WASHINGTON (TNS) — WikiLeaks founder Julian Assange was arrested at the Ecuadorian Embassy in London early Thursday at the request of the United States, and the Justice Department later said he had been indicted in connection with a computer hacking conspiracy, a dramatic development in the nearly decadelong global saga.
Prosecutors accused Assange of working with Chelsea Manning, a U.S. Army intelligence analyst in Iraq in 2010, to crack a government computer password and access a vast trove of classified U.S. military and diplomatic reports and cables that were subsequently disclosed through WikiLeaks.
It was one of the largest unauthorized releases of classified materials in U.S. history, involving some 250,000 State Department cables, 400,000 reports from the Iraq War and another 90,000 reports involving fighting in Afghanistan, according to the indictment.
If convicted on the conspiracy charge, Assange, 47, could face five years in prison. It wasn't immediately clear if he would face additional U.S. charges now that he is custody.
Assange is a deeply polarizing figure, and his case reflects a collision of critical issues in the internet age. His supporters hail his pioneering role in exposing what they consider official wrongdoing, while national security experts see him both as a direct threat and symbol of chaos as governmental institutions scramble to protect what they consider legitimate secrets.
The indictment does not cite WikiLeaks' role in the release of thousands of hacked Democratic Party emails during the 2016 election, a focus of the special counsel investigation led by Robert S. Mueller III. Mueller said Russian operatives provided the stolen material to WikiLeaks.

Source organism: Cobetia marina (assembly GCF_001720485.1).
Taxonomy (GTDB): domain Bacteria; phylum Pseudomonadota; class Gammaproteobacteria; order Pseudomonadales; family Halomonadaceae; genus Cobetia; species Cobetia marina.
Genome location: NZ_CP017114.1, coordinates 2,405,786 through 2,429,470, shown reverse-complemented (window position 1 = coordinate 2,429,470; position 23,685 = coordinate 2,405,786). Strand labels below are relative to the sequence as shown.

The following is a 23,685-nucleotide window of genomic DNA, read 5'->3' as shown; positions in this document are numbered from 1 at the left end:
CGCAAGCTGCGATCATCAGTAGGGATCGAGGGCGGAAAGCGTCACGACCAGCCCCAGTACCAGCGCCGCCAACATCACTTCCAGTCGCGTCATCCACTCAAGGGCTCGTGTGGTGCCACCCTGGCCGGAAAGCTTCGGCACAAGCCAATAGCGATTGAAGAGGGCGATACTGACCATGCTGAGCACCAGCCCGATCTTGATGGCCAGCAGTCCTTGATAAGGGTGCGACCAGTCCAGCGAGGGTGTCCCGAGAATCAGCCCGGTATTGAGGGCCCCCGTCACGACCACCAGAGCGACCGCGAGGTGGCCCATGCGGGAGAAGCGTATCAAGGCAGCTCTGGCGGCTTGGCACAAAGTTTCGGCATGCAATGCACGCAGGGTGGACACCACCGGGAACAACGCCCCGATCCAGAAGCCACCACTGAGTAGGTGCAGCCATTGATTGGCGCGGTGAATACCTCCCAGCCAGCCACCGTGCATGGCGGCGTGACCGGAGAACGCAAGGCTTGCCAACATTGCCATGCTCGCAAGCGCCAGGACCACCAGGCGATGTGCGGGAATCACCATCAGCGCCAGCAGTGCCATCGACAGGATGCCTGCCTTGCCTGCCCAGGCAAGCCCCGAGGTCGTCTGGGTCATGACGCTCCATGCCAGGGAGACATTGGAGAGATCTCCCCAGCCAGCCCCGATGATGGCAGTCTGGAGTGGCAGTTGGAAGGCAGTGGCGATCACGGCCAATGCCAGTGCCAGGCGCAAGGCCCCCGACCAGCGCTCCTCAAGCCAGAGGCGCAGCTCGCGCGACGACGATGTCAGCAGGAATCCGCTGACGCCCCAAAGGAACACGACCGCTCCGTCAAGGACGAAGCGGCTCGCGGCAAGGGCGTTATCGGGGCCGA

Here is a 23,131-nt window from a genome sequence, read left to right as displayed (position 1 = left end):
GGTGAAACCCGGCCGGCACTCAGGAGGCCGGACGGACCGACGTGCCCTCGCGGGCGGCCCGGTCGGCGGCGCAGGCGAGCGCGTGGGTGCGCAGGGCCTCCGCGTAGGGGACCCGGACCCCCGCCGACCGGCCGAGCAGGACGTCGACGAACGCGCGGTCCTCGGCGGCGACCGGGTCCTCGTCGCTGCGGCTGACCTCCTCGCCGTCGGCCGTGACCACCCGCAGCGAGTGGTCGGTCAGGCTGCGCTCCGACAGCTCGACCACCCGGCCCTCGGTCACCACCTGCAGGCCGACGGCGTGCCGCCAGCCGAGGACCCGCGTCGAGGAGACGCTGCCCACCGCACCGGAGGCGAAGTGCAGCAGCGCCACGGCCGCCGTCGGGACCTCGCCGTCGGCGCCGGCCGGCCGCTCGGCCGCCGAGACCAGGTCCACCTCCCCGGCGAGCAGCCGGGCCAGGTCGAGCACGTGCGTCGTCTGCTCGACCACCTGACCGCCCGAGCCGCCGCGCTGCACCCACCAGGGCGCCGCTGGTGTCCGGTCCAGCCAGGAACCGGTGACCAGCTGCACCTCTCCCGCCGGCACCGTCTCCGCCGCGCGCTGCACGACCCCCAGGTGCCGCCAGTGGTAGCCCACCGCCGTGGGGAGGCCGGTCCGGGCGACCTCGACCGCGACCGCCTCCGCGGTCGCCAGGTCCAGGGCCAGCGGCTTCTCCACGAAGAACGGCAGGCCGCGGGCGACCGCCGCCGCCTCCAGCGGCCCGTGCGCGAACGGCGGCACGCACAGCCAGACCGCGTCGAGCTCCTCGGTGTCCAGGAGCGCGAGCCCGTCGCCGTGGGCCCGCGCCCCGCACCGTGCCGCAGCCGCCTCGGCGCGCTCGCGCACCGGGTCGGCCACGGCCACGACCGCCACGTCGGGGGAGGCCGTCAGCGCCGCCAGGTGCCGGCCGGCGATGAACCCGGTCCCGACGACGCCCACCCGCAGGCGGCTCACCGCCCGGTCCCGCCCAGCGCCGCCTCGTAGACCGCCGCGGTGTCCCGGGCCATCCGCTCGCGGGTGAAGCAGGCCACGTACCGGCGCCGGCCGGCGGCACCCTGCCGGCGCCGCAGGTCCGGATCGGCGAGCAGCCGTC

Trump lavished praise on Assange's organization dozens of times while it was undermining Hillary Clinton, his Democratic opponent, but he sidestepped the question when asked by reporters at the White House on Thursday.
"I know nothing about WikiLeaks," he said. "It's not my thing."
The indictment focuses on an alleged conspiracy with Manning to make it more difficult for authorities to track the source of the leaked information. It said Manning was attempting to use someone else's credentials to log into a classified Defense Department computer network, and he provided a portion of the password to Assange for him to decode.
Assange apparently could not crack the password, however, telling Manning he had "no luck so far," the indictment said.
Assange was not charged in connection with publishing government secrets. Legal experts said that declining to file such charges could allow prosecutors to sidestep fraught legal issues involving the First Amendment, which has protected the right of journalists to publish classified government documents and other secret material.
"For me, the key is that this isn't about the Espionage Act or the publication of classified national security information," University of Texas law professor Steve Vladeck wrote on Twitter. "It's not a direct threat to the press."
Paul Rosenzweig, a cybercrime expert and former Homeland Security official, said prosecutors have charged Assange with violating a 1984 cybersecurity law called the Computer Fraud and Abuse Act. "Journalists are not at risk from this prosecution as currently framed," he said.
Barry J. Pollack, a Washington-based lawyer for Assange, said U.S. journalists should still feel threatened by the prosecution of the WikiLeaks founder.